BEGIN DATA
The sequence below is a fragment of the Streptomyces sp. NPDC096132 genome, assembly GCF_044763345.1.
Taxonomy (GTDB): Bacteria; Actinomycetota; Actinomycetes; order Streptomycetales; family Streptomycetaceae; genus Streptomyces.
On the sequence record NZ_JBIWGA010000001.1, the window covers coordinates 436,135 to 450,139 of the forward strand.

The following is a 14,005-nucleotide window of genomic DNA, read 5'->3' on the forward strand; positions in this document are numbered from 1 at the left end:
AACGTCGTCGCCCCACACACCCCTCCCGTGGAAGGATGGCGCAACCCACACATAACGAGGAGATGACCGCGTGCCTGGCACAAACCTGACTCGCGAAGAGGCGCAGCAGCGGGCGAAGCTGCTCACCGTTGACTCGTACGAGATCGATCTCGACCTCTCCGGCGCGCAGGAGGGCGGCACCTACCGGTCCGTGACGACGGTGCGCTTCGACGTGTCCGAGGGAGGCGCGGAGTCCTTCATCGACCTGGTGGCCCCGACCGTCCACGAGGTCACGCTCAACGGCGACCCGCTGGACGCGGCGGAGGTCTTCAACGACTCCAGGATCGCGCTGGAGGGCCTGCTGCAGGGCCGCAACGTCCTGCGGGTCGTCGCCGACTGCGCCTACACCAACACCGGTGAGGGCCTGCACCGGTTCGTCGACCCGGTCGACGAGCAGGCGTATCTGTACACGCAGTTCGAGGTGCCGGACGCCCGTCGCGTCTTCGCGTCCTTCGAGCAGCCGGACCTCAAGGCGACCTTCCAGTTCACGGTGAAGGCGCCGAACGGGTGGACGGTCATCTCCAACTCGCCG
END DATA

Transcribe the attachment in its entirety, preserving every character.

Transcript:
The sequence below is a fragment of the Streptomyces sp. NPDC096132 genome, assembly GCF_044763345.1.
Taxonomy (GTDB): Bacteria; Actinomycetota; Actinomycetes; order Streptomycetales; family Streptomycetaceae; genus Streptomyces.
On the sequence record NZ_JBIWGA010000001.1, the window covers coordinates 436,135 to 450,139 of the forward strand.

The following is a 14,005-nucleotide window of genomic DNA, read 5'->3' on the forward strand; positions in this document are numbered from 1 at the left end:
AACGTCGTCGCCCCACACACCCCTCCCGTGGAAGGATGGCGCAACCCACACATAACGAGGAGATGACCGCGTGCCTGGCACAAACCTGACTCGCGAAGAGGCGCAGCAGCGGGCGAAGCTGCTCACCGTTGACTCGTACGAGATCGATCTCGACCTCTCCGGCGCGCAGGAGGGCGGCACCTACCGGTCCGTGACGACGGTGCGCTTCGACGTGTCCGAGGGAGGCGCGGAGTCCTTCATCGACCTGGTGGCCCCGACCGTCCACGAGGTCACGCTCAACGGCGACCCGCTGGACGCGGCGGAGGTCTTCAACGACTCCAGGATCGCGCTGGAGGGCCTGCTGCAGGGCCGCAACGTCCTGCGGGTCGTCGCCGACTGCGCCTACACCAACACCGGTGAGGGCCTGCACCGGTTCGTCGACCCGGTCGACGAGCAGGCGTATCTGTACACGCAGTTCGAGGTGCCGGACGCCCGTCGCGTCTTCGCGTCCTTCGAGCAGCCGGACCTCAAGGCGACCTTCCAGTTCACGGTGAAGGCGCCGAACGGGTGGACGGTCATCTCCAACTCGCCG